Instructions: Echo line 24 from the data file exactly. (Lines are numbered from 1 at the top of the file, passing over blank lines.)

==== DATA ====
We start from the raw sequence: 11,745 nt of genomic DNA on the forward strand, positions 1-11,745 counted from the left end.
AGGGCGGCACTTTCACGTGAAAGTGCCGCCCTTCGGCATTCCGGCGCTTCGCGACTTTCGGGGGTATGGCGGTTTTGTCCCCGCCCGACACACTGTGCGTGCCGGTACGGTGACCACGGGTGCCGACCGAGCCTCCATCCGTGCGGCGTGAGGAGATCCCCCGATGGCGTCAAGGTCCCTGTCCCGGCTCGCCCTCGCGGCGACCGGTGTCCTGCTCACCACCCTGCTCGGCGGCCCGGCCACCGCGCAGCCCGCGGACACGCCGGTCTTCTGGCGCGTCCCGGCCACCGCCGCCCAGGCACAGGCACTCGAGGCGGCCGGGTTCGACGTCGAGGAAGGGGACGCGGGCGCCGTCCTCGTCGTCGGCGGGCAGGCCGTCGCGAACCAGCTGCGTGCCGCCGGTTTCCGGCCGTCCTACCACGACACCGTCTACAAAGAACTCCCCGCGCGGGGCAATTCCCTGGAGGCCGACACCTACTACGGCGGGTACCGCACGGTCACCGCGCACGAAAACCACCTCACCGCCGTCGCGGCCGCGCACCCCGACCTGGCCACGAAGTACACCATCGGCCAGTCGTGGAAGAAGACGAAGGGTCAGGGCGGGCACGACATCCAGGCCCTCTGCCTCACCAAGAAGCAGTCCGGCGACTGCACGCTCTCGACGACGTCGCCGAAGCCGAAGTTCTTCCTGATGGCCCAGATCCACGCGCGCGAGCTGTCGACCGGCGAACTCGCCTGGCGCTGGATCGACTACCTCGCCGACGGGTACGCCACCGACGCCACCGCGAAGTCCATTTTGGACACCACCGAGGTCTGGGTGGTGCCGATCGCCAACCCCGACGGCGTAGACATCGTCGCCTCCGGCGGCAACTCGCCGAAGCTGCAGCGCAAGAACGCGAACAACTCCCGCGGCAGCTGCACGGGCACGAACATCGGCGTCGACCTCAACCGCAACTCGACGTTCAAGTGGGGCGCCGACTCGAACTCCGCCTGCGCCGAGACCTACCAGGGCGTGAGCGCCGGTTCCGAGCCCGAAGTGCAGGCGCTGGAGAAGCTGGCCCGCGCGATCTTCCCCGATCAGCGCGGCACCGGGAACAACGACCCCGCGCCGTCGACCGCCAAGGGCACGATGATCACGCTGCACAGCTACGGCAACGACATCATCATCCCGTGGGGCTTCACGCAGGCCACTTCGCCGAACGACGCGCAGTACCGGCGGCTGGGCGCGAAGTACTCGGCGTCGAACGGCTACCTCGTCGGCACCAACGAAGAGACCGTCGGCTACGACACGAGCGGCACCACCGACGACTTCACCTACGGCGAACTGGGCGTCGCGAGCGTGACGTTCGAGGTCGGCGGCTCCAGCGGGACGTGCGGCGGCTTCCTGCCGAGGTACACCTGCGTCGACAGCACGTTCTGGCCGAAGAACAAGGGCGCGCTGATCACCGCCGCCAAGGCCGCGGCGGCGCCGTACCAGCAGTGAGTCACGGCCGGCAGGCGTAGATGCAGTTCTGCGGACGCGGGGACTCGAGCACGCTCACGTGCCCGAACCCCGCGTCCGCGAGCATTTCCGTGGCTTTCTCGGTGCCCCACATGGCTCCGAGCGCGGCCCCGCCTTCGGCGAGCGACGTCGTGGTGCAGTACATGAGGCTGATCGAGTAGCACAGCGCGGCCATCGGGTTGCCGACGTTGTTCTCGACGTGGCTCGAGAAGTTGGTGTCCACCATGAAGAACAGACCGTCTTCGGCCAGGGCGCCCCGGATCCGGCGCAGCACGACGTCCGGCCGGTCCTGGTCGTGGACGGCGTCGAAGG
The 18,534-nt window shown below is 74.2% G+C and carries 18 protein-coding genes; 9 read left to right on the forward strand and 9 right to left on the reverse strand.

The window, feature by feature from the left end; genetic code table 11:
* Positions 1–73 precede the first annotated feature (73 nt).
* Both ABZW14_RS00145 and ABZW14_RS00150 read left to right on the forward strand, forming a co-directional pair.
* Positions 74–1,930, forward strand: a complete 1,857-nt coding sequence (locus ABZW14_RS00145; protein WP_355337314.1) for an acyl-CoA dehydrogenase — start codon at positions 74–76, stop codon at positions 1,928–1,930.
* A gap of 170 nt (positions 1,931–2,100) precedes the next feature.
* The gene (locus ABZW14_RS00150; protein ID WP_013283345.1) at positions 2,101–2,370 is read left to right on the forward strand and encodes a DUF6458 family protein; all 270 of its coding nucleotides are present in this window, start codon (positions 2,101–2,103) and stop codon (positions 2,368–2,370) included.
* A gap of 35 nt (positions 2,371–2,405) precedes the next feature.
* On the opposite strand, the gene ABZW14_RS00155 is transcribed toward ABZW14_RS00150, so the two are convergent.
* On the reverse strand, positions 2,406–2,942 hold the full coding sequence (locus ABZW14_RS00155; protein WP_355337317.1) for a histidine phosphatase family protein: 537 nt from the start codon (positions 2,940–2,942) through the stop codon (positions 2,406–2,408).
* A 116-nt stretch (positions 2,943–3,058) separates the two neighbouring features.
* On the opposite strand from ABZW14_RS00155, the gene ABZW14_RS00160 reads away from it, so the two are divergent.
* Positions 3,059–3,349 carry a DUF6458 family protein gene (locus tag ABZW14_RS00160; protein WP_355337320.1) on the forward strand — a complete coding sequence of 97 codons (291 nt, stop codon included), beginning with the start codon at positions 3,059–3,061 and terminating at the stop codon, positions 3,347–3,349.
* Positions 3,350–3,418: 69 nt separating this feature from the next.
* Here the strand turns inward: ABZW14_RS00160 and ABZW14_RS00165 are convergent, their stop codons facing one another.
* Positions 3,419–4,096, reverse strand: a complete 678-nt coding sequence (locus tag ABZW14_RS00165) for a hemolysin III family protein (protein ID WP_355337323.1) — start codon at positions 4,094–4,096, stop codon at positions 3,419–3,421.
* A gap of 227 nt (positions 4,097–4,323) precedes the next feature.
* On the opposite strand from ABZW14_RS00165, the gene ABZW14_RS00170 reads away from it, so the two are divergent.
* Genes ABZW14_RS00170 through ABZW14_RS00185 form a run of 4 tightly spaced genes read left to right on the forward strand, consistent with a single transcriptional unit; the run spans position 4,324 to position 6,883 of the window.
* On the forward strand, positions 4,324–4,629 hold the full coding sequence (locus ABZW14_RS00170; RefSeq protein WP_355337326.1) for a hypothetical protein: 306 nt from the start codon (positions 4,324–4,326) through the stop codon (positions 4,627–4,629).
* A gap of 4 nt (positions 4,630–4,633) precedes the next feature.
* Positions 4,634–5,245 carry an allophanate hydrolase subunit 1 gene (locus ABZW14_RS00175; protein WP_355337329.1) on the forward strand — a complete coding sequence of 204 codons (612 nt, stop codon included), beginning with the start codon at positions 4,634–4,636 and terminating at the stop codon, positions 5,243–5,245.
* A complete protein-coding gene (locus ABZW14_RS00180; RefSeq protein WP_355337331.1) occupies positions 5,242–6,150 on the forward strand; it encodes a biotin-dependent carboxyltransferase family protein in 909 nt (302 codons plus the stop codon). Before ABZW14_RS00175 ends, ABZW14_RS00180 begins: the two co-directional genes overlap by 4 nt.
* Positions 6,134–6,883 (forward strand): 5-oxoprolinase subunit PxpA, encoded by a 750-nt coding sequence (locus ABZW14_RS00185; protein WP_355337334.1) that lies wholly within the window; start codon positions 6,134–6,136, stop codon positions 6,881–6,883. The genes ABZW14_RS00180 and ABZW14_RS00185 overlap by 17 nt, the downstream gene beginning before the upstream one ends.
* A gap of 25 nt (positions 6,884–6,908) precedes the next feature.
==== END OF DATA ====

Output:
* Positions 4,634–5,245 carry an allophanate hydrolase subunit 1 gene (locus ABZW14_RS00175; protein WP_355337329.1) on the forward strand — a complete coding sequence of 204 codons (612 nt, stop codon included), beginning with the start codon at positions 4,634–4,636 and terminating at the stop codon, positions 5,243–5,245.